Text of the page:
Has your visa been declined?

Visa declined - Dealing with complex immigration matters

If your visa application has been declined by Immigration New Zealand you are facing a complex visa situation, potentially even deportation. 


Why has your visa application been declined?

There are a number of possible reasons why your visa application might have been declined: 

  • Your application has not been lodged in a prescribed manner
  • Your application has not been prepared correctly or is missing information
  • You may not have applied for the most suitable visa for what you intend to do in New Zealand
  • Immigration New Zealand has identified health or character issues that make you ineligible.

Once your visa application has been declined, you have to decide whether you want to accept that decision and potentially even return to your home country, or whether you think that the decision is not based on the actual facts of your case or immigration policies have not been applied correctly. 


Lodging an Appeal is a complex immigration law matter

In order to have the decision to decline your visa application checked by another authority, you might want to lodge an Appeal.

The Immigration and Protection Tribunal (IPT) is the body in charge of appeals against visa and deportation decisions. 

It now replaces the Residence Review Board (RRB), the Removal Review Authority (RRA), the Refugee Status Appeals Authority (RSAA) and the Deportation Review Tribunal (DRT).

Talk to our experienced Licensed Immigration Adviser Dr Carsten Hallwass about your options.

He will assess your chances of achieving a positive outcome and allow you to make an informed decision on how to best proceed.

If he is confident that an appeal might provide a favourable outcome for you, he will prepare and lodge your appeal in the prescribed manner and represent your case in your name.  

Dr Hallwass has over 20 years of experience with supporting migrants with their appeals against unfavourable decisions about visa applications.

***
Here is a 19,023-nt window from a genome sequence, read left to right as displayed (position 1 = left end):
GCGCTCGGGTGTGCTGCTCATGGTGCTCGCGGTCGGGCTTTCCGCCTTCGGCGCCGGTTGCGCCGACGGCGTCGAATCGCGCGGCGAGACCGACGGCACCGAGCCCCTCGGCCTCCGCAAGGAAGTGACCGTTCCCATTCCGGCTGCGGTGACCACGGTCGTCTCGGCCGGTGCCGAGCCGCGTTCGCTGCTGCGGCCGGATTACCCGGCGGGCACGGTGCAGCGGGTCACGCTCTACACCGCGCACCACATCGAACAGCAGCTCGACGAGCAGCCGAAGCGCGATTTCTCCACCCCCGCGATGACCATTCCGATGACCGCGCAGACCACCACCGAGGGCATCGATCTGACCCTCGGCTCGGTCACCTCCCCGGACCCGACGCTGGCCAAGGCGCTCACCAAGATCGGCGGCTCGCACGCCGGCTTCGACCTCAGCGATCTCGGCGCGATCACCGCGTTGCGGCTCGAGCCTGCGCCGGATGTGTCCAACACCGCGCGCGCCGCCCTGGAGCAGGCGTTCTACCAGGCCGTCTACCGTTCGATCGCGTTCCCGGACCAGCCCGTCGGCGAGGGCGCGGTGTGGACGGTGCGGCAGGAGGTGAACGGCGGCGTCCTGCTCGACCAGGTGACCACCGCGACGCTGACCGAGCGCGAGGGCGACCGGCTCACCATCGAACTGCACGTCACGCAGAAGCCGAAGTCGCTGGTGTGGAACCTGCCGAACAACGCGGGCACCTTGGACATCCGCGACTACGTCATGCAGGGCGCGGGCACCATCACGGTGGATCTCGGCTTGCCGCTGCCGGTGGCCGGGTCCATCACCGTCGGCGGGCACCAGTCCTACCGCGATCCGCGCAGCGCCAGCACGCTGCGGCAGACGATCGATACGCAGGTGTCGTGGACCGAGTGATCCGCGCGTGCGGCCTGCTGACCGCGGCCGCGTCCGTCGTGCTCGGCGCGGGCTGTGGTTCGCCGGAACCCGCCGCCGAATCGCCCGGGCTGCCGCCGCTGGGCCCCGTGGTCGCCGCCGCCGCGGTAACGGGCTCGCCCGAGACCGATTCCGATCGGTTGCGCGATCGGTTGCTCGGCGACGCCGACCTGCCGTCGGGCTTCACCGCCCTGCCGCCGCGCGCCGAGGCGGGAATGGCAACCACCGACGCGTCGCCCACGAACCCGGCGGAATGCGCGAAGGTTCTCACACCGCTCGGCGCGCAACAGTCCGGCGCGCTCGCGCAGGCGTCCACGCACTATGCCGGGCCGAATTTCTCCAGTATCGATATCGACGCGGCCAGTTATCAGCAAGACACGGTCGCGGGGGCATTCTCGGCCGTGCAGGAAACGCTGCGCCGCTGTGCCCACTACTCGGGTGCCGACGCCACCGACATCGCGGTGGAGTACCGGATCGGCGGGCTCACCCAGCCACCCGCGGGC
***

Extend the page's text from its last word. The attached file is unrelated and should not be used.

Email him to find out whether you can lodge an appeal with the Immigration Protection Tribunal.


Are you potentially liable for deportation?

What is deportation? 

The Immigration Act 2009 defines the term 'deportation' as comprising all processes for requiring a foreign national who has no right to remain in New Zealand to leave. 


Who is liable for deportation?

In summary, deportation liability is triggered by:

  • Staying in New Zealand unlawfully (i.e. beyond a visa expiry date) 
  • Staying in New Zealand on a visa granted in error  
  • Staying in New Zealand on a visa obtained under a false identity  
  • The Minister of Immigration determining there is sufficient reason to make a temporary entrant liable for deportation, including:  
    • Breach of visa conditions  
    • Criminal offending  
    • Matters relating to character  
    • Concealment of relevant information in relation to the person’s visa application  
    • Where the person’s circumstances no longer meet the rules or criteria under which the visa was granted. 
  • Obtaining a residence class visa through fraud, forgery etc  
  • Breaching conditions of a resident visa  
  • New information prejudicial to the character becoming available that, if known at the time a residence class visa was granted, would have meant the visa would have been refused  
  • A residence class visa holder being convicted of certain criminal offences  
  • Cancellation of refugee and/or protection status where the person is not a New Zealand citizen  
  • Being a risk or threat to security. 

Residence class visa holders remain liable for deportation for 10 years following liability for deportation arising.


Are you eligible for a resident visa under Skilled Migrant Category? Find out by using our Quick Self-Check Guide!


Read more about becoming a New Zealand resident through the Skilled Migrant Category:

Ask our Licensed Immigration Advisers

If you want to find out what it takes to migrate to New Zealand ask our Licensed Immigration Adviser Dr.Carsten Hallwass for a Free Assessment.

Free Assessment